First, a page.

Take a wander down Folkestone’s Old High Street and surroundings and you’ll notice many of the shops and houses have a blue plaque in the window explaining who lived or worked there in days gone by, and perhaps what the building had been in a previous life.

Simon Warren is “the blue plaque guy” who moved to Folkestone from London 18 months ago and set up his innovative business commemorating the lives of the town’s residents.


Simon explained: “I was an architecture and interiors photographer in a previous life, and came down here for the first time ever for a photoshoot.  I was completely blown away by the place, it was love at first sight!  So 18 months ago I moved down from London, and set up www.herebeforeus.co.uk in November 2021.

“I’ve always loved history, and there is a wealth of it here in Folkestone and around, particularly the fishing and military connections.  I’m curious about people and about buildings, and I know many other people are too.

“I’ve really put down roots here, people are friendly and there’s a great buzz about the place.  I started The Folkestone Photography Group on Facebook as a way of engaging with other photographers, expecting maybe 30 people might be interested – and now it has 1100 members!”



Most people are familiar with the blue plaques that English Heritage attach to buildings with a historical or celebrity connection – people as diverse as Mozart, Jane Austen and David Bowie have all been honoured this way.

Simon wanted to celebrate the more ordinary, perhaps even forgotten, residents who still had interesting lives and occupations.

He said: “Our plaques show the names, dates and occupations of people who lived and worked in a building in previous times.  They may have been a wealthy businessman, a railway signalman, cook, boat maker, milliner – who knows?

“We access all kinds of research, including but not limited to previous censuses, for the period 1881-1939 to uncover one or more interesting former residents to feature on the plaque.  Everything is triple-checked – it’s time-consuming but fascinating.

“We then print the blue plaque on flexible vinyl, which is easily attached to the inside of a window so visitors and passers-by can see it.  You can take it off the window to reposition it easily, and because it’s inside it’s not subject to the weather.”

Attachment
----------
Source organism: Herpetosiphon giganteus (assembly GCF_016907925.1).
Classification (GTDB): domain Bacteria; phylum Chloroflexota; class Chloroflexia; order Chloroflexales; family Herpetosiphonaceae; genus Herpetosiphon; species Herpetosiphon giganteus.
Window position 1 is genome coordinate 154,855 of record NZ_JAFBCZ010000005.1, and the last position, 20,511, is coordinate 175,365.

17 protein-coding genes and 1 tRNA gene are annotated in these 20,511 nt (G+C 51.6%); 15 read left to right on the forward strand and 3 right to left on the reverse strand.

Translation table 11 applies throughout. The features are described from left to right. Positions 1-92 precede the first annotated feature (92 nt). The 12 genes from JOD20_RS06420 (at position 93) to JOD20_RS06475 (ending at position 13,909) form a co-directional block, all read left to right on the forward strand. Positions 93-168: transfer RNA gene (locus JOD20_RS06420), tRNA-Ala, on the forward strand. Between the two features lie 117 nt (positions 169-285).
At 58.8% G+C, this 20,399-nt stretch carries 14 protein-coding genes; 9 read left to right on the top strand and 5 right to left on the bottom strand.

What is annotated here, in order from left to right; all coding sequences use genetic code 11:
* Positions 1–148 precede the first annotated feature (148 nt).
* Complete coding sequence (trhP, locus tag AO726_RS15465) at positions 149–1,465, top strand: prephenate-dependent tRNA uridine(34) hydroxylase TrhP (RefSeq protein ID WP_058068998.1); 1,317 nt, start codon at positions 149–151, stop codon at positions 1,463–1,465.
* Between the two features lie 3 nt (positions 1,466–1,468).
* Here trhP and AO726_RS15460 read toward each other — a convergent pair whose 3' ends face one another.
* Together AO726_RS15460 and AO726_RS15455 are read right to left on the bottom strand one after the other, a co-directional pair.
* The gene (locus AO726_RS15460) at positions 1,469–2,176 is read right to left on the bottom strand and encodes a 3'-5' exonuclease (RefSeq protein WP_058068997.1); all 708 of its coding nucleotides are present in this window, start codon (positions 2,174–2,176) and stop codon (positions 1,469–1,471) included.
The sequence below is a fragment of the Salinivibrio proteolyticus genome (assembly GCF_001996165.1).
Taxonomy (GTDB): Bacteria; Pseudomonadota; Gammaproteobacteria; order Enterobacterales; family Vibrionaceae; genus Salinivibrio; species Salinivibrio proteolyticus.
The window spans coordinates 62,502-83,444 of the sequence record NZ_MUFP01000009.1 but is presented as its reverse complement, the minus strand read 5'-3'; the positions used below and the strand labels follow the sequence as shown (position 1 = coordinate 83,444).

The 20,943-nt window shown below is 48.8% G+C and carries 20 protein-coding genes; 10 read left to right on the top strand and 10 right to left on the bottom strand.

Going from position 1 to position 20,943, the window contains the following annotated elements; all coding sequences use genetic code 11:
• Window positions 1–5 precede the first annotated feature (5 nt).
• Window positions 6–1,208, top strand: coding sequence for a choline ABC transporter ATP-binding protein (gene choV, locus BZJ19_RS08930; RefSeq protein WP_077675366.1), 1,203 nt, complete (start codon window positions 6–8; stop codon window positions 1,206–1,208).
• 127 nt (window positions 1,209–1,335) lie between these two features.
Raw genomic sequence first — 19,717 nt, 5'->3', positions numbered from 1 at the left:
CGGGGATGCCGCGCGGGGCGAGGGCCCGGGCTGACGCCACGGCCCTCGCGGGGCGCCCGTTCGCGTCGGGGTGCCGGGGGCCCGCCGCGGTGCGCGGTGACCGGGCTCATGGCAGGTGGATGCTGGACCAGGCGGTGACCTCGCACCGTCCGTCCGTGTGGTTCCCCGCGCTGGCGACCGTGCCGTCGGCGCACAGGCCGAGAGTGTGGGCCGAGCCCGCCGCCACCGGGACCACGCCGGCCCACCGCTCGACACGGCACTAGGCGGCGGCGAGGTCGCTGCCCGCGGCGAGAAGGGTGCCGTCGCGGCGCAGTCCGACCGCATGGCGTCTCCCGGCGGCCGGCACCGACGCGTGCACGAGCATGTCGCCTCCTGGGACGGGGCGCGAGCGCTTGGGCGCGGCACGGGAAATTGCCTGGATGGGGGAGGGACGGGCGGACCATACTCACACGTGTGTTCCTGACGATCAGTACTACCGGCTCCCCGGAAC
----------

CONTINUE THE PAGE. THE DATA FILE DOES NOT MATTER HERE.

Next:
Simon has developed his blue plaque business by building and designing a website and sourcing suppliers for the vinyl.  He made a promotional leaflet and later a sample vinyl on a piece of Perspex and took to the streets!

He said: “I simply went up and down the Old High Street, calling into all the shops and explaining the concept.  The response was amazing, and many shops now display a plaque in their window – I think that’s where the nickname “blue plaque guy” probably came from, my first trawl of the shops round there.

“One of my favourite facts I discovered is that what is now Moda, the independent gift shop on Rendezvous Street, used to have a hairdressers upstairs, while downstairs was a piano rental business.  The chap would hire out pianos and most customers ended up buying them… presumably he had to keep buying more stock!”



As the business is taking off, Simon is now getting more and more interest from homeowners, with many choosing a blue plaque about their house as a gift.

Simon explained: “I just need the address, and then I can do my research. Then I deliver the plaque to the customer in person, and talk them through the history of their house’s previous occupants.  People seem to love the surprise element – hardly anyone wants to know the details before I arrive with the plaque, they like the ‘reveal’!”